Amy Schumer Is Horrified by People Who Don't Eat Carbs
"I'm what you look like if you have pasta," the actress joked as she talked about the body-positive message of her new movie.
This story originally appeared on PEOPLE.com by Julie Mazziotta
For Amy Schumer, a bowl of pasta and a glass of wine are a match made in heaven. The comedian, who recently returned from her honeymoon in Italy, responded in mock horror when she heard from Stephen Colbert that there are people who don't eat carbs.
"You enjoy the pasta and the wine? Because some people deny themselves," Colbert, 53, asked Schumer on The Late Show with Stephen Colbert. "What kind of sick-" Schumer, 36, responded. "Some people just don't do carbs," Colbert told the shocked actress. "So you do the pasta and wine?" he asked. "Very much so. Like, kind of almost every night," Schumer said. "You know actresses say, ‘Oh I love cheeseburgers!'? I'm what you look like if you have pasta and wine." "Which is absolutely beautiful, by the way," Colbert said.
Schumer was on The Late Show to promote her new movie I Feel Pretty, where a woman with low self-esteem gets a concussion and suddenly believes she has supermodel-looks. "When the trailer came out I got really nice backlash where they said I wasn't disgusting enough to play that role, and thank you!" Schumer said. "But it's not about an ugly monster, she just has low self-esteem." (Related: 8 Times Amy Schumer Got Real About Embracing Her Body)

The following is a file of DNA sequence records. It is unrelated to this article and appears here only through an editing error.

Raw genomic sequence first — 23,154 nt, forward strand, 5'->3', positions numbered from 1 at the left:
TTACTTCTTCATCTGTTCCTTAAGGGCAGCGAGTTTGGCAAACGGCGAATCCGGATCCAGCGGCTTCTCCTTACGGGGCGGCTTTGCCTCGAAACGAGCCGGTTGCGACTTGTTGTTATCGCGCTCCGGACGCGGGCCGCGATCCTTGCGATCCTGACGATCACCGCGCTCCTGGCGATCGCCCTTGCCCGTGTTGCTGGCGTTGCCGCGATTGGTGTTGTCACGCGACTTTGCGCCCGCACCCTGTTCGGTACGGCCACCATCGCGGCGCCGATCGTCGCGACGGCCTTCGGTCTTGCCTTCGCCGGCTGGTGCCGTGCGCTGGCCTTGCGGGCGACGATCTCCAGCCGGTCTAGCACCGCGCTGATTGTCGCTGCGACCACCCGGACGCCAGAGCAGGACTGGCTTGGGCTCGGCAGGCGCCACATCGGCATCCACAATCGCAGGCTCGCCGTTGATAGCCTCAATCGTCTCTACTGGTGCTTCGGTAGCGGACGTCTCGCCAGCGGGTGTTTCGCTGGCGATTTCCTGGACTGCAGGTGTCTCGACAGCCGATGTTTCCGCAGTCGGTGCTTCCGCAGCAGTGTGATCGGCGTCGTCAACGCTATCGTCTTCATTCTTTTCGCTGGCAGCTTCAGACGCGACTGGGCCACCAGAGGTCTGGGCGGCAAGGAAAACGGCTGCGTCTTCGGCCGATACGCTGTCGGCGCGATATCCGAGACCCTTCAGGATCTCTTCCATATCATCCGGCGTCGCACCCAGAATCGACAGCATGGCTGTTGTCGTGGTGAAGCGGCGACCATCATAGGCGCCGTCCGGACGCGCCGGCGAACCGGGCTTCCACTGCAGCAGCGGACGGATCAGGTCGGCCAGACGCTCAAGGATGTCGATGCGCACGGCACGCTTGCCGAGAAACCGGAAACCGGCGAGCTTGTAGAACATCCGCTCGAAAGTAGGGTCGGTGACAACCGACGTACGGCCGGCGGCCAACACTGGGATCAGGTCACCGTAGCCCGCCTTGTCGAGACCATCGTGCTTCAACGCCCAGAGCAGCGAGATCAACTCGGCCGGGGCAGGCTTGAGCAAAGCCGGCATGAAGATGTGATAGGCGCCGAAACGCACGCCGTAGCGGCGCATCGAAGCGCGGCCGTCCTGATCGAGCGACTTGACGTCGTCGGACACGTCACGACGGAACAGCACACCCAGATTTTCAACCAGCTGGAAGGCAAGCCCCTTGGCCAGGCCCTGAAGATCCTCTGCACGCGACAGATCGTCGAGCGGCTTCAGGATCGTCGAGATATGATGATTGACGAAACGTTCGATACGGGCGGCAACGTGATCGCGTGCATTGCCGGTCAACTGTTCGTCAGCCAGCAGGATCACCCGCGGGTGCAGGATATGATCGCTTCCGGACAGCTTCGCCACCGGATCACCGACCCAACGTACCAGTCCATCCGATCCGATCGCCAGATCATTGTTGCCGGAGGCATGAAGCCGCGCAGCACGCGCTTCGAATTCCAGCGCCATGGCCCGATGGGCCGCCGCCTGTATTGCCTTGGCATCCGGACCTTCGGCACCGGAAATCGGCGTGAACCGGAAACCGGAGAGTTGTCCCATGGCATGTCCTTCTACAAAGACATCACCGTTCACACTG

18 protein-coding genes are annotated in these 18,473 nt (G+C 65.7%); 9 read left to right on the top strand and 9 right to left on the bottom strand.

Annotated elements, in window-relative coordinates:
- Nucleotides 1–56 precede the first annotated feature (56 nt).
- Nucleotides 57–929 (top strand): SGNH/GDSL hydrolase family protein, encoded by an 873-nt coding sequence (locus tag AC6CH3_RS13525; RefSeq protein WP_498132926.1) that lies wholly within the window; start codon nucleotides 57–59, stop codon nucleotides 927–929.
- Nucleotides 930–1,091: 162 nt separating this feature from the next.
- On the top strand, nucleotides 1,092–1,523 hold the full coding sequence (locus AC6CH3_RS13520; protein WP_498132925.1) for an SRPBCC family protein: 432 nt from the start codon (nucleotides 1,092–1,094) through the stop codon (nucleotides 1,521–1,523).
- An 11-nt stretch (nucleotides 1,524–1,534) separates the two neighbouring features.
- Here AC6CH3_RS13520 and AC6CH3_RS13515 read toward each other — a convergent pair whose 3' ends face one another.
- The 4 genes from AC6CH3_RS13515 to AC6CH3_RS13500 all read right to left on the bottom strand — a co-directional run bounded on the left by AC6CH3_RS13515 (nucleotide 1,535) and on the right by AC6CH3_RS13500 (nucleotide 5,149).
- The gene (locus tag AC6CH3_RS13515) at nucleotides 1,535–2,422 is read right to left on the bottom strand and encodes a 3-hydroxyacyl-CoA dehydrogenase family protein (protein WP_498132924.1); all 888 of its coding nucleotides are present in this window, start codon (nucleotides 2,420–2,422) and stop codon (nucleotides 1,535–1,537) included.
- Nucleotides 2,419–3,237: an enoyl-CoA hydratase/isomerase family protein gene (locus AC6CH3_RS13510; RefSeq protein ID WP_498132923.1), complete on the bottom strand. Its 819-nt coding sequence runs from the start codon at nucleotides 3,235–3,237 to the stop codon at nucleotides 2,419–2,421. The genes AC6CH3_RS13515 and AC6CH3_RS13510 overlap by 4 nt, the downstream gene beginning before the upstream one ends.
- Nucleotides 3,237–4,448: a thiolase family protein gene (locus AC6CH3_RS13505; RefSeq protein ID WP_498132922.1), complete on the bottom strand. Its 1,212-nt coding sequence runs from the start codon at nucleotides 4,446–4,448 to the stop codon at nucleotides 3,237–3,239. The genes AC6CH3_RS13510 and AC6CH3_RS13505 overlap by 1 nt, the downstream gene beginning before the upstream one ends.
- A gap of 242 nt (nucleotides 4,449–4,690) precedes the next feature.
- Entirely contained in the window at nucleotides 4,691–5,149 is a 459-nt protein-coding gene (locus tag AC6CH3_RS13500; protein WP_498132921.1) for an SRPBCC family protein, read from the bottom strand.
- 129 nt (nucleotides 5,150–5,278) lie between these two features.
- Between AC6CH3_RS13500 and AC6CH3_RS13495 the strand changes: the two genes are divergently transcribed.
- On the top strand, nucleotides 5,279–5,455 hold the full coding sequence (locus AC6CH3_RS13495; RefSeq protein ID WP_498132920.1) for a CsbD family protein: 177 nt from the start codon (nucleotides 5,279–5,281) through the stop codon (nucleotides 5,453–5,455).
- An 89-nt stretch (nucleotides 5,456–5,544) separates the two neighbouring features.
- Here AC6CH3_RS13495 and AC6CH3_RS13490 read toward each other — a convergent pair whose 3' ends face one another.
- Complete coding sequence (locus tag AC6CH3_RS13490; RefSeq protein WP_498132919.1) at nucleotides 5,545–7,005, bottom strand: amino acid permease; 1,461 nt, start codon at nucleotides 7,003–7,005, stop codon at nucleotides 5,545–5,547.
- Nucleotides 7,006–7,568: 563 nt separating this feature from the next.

In an interview with Refinery 29, Schumer said the movie was a perfect fit for the current body image conversation. "When this came up, it was like, this is exactly what I want to say right now, and what I want to communicate," she said. "It was what I could do to make people feel better right now."
Schumer said that she first learned about body image in elementary school.
"I remember, in fifth grade, you're so unaware of your body, you're not sucking in - although now, who knows, kids probably are," she said. "I had boobs, and I remember, this guy I was friends with said, ‘You have a big butt.' And I was like, ‘I do?' And he didn't say it like it was bad, but it had never occurred to me that our bodies were very different and were something that could be judged. What if we didn't let those moments shape how we felt about ourselves?" (Related: Amy Schumer Addresses Hollywood's Unrealistic Body Standards In New Netflix Special)
"Early on it's not just you putting pressure on yourself, it's people saying to you, well, if you could just gain 15 lbs. and be the quirky friend, or you can try and lose 15 lbs. and be the lead," she explained. "And magazines would write about me as plus size when I was like a size 4 or 6. People are going to perceive me, however, but I feel beautiful. I'm not going to put all my focus on that. I feel healthy and strong and good."